Borrowing abroad by U.S. corporations, either through the sales of bonds or through bank loans, became important when capital outflows from the United States to finance direct investments abroad were restricted. The funds borrowed abroad were largely used by U.S. corporations to finance capital requirements of their foreign branches and subsidiaries, particularly those located in Europe. The program to restrict capital outflows through direct investments was initiated on a "voluntary" basis in 1965. In 1968 the program became compulsory and continued until January, 1974, when it was terminated. During the years 1965 through 1973, U.S. corporations obtained from foreign sources through bonds issued by financing affiliates domiciled in the United States and the Netherlands Antilles about $9.6 billion, and through bank loans about $4.1 billion. In the peak year 1972, such funds obtained abroad were about $2.6 billion. (In addition to these amounts, foreign affiliates of United States corporations borrowed funds abroad which were invested in their own organizations or lent directly to other foreign affiliates. The figures included in U.S. balance of payments compilations, therefore, do not reflect the total amount of foreign borrowing by U.S. corporations and their foreign affiliates that was induced by the programs to curtail capital outflows from the United States.)

After the termination of the controls, overseas bond issues by U.S corporations declined, to $120 million in 1974 and to $200 million in 1975. Funds obtained through long-term loans dropped to about $100 million in each of these two years. (This decline includes net repayments of about $250 million on loans obtained in the Bahamas; omitting these repayments net new loans obtained elsewhere dropped to about $30 million in 1974 but rose again to $325 million in 1975.) The decline in borrowing from foreign sources in these two years taken together was offset in part by somewhat larger purchases by private foreigners of U.S. corporate bonds in U.S. markets. Such purchases (net of sales) were about $480 million in 1974 and $240 million in 1975.

The decline in net capital inflows through private foreign investments in long-term debt obligations in the last two years is clearly related to the termination of the U.S. capital control program. Additional factors may have been the decline in requirements for new capital by the foreign affiliates of U.S. corporations, and, perhaps their policies of reducing their debt obligations relative to their total assets.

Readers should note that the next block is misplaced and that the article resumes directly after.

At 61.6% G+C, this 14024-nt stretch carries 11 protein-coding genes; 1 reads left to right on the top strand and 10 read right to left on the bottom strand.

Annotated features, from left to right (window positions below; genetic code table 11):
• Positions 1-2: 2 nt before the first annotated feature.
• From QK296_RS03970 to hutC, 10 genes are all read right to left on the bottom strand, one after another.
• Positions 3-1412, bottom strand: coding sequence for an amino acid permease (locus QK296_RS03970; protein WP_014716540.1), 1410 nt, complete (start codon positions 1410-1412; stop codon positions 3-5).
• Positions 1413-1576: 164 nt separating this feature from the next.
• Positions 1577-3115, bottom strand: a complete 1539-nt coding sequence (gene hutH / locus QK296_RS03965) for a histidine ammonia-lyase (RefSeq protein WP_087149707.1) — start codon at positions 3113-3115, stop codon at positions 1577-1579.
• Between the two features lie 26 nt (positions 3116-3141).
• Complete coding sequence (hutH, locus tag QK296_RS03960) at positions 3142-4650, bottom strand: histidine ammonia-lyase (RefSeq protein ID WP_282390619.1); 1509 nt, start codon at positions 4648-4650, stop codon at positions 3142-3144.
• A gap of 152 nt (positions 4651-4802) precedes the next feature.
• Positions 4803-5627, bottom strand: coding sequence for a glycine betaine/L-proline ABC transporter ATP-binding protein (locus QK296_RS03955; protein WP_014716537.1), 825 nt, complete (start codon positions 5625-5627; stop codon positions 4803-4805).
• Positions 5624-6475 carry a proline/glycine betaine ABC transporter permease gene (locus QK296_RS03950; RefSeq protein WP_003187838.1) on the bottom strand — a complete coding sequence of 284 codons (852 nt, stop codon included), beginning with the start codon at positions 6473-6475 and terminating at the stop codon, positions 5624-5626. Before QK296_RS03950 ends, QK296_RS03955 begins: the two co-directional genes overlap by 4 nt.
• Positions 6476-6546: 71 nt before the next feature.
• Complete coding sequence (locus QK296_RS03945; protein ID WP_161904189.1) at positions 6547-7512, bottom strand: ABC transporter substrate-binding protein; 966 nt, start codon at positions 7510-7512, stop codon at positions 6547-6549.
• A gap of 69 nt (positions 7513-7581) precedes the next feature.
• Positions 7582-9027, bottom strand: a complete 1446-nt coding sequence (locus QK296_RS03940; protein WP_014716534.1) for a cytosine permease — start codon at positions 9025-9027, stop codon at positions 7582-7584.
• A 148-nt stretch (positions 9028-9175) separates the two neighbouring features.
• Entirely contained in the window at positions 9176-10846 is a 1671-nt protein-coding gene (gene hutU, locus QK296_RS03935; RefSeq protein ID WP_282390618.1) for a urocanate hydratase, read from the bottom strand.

The costs of borrowing were usually higher abroad than in the United States during the period when capital outflows were restrained. However, in 1974 the differences between yields on U.S. corporate bonds issued abroad and those issued in the United States narrowed, and in the first half of 1975 yields on outstanding bonds originally issued abroad were actually lower than on those originally issued in the domestic markets. In the second half of the year they were about the same. It is possible, therefore, that borrowing by U.S. corporations in foreign capital markets, particularly to finance investments abroad, may continue, and—as the 1975 experience seems to suggest—the recent drop in such borrowings may be followed by another expansion. It would at best be premature, however, to expect that corporate borrowing abroad will be resumed on a scale comparable to that of the years in which capital outflows were restrained.

purchases, dividend payments will exceed new capital inflows. This would be true of investments in fixed-income securities, such as bonds, as well; in either case the income is paid on the total accumulated investment. But in the case of stocks, since corporations customarily reinvest part of their profits, the rate of return calculated as a percentage of the amount originally invested should also tend to rise over time. In other words, the shareholder is not only receiving a return on his original investment but also on his share of the reinvested earnings. So far, however, this phase of the expected relationship between new investments and current income receipts has not yet been reached.

One factor contributing to the relatively slow rise of dividend payments to private foreign investors relative to their net purchases of stocks is the relatively fast recent rise in such purchases from an annual average of about $900 million in 1965-69 to an average of about $1800 million in 1971-75. As a result, the accumulated stock of investments resulting from lower annual inflows in the past (which determines the amount of dividends paid) is relatively small compared to recent annual inflows.